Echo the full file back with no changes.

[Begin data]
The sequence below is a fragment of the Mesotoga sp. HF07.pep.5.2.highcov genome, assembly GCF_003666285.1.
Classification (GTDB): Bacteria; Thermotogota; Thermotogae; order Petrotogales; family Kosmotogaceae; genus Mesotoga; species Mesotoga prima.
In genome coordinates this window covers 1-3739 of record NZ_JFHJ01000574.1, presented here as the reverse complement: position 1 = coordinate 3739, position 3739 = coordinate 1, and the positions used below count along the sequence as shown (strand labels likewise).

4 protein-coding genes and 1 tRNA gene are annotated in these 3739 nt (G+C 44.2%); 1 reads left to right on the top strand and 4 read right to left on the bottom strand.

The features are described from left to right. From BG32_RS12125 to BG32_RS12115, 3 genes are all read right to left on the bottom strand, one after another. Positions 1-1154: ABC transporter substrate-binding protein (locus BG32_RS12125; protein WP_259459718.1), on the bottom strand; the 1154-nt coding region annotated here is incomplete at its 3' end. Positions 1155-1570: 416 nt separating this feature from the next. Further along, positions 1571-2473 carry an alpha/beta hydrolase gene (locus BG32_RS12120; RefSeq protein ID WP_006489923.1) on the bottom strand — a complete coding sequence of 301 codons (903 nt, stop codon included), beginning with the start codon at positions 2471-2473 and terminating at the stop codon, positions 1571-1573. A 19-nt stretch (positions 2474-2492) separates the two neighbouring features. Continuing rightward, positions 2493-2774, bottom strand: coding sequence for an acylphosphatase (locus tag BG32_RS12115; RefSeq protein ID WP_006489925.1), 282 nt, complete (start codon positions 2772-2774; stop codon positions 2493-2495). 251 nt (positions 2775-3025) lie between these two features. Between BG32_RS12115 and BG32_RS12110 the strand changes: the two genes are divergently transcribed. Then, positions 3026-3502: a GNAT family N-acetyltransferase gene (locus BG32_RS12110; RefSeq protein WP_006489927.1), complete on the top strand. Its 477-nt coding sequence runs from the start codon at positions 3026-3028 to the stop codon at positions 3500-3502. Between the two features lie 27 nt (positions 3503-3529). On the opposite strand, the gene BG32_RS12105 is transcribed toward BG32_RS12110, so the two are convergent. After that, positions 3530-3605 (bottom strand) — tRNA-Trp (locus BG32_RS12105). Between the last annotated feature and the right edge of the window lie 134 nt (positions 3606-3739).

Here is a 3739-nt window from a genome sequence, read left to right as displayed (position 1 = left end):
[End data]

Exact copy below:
The sequence below is a fragment of the Mesotoga sp. HF07.pep.5.2.highcov genome, assembly GCF_003666285.1.
Classification (GTDB): Bacteria; Thermotogota; Thermotogae; order Petrotogales; family Kosmotogaceae; genus Mesotoga; species Mesotoga prima.
In genome coordinates this window covers 1-3739 of record NZ_JFHJ01000574.1, presented here as the reverse complement: position 1 = coordinate 3739, position 3739 = coordinate 1, and the positions used below count along the sequence as shown (strand labels likewise).

4 protein-coding genes and 1 tRNA gene are annotated in these 3739 nt (G+C 44.2%); 1 reads left to right on the top strand and 4 read right to left on the bottom strand.

The features are described from left to right. From BG32_RS12125 to BG32_RS12115, 3 genes are all read right to left on the bottom strand, one after another. Positions 1-1154: ABC transporter substrate-binding protein (locus BG32_RS12125; protein WP_259459718.1), on the bottom strand; the 1154-nt coding region annotated here is incomplete at its 3' end. Positions 1155-1570: 416 nt separating this feature from the next. Further along, positions 1571-2473 carry an alpha/beta hydrolase gene (locus BG32_RS12120; RefSeq protein ID WP_006489923.1) on the bottom strand — a complete coding sequence of 301 codons (903 nt, stop codon included), beginning with the start codon at positions 2471-2473 and terminating at the stop codon, positions 1571-1573. A 19-nt stretch (positions 2474-2492) separates the two neighbouring features. Continuing rightward, positions 2493-2774, bottom strand: coding sequence for an acylphosphatase (locus tag BG32_RS12115; RefSeq protein ID WP_006489925.1), 282 nt, complete (start codon positions 2772-2774; stop codon positions 2493-2495). 251 nt (positions 2775-3025) lie between these two features. Between BG32_RS12115 and BG32_RS12110 the strand changes: the two genes are divergently transcribed. Then, positions 3026-3502: a GNAT family N-acetyltransferase gene (locus BG32_RS12110; RefSeq protein WP_006489927.1), complete on the top strand. Its 477-nt coding sequence runs from the start codon at positions 3026-3028 to the stop codon at positions 3500-3502. Between the two features lie 27 nt (positions 3503-3529). On the opposite strand, the gene BG32_RS12105 is transcribed toward BG32_RS12110, so the two are convergent. After that, positions 3530-3605 (bottom strand) — tRNA-Trp (locus BG32_RS12105). Between the last annotated feature and the right edge of the window lie 134 nt (positions 3606-3739).

Here is a 3739-nt window from a genome sequence, read left to right as displayed (position 1 = left end):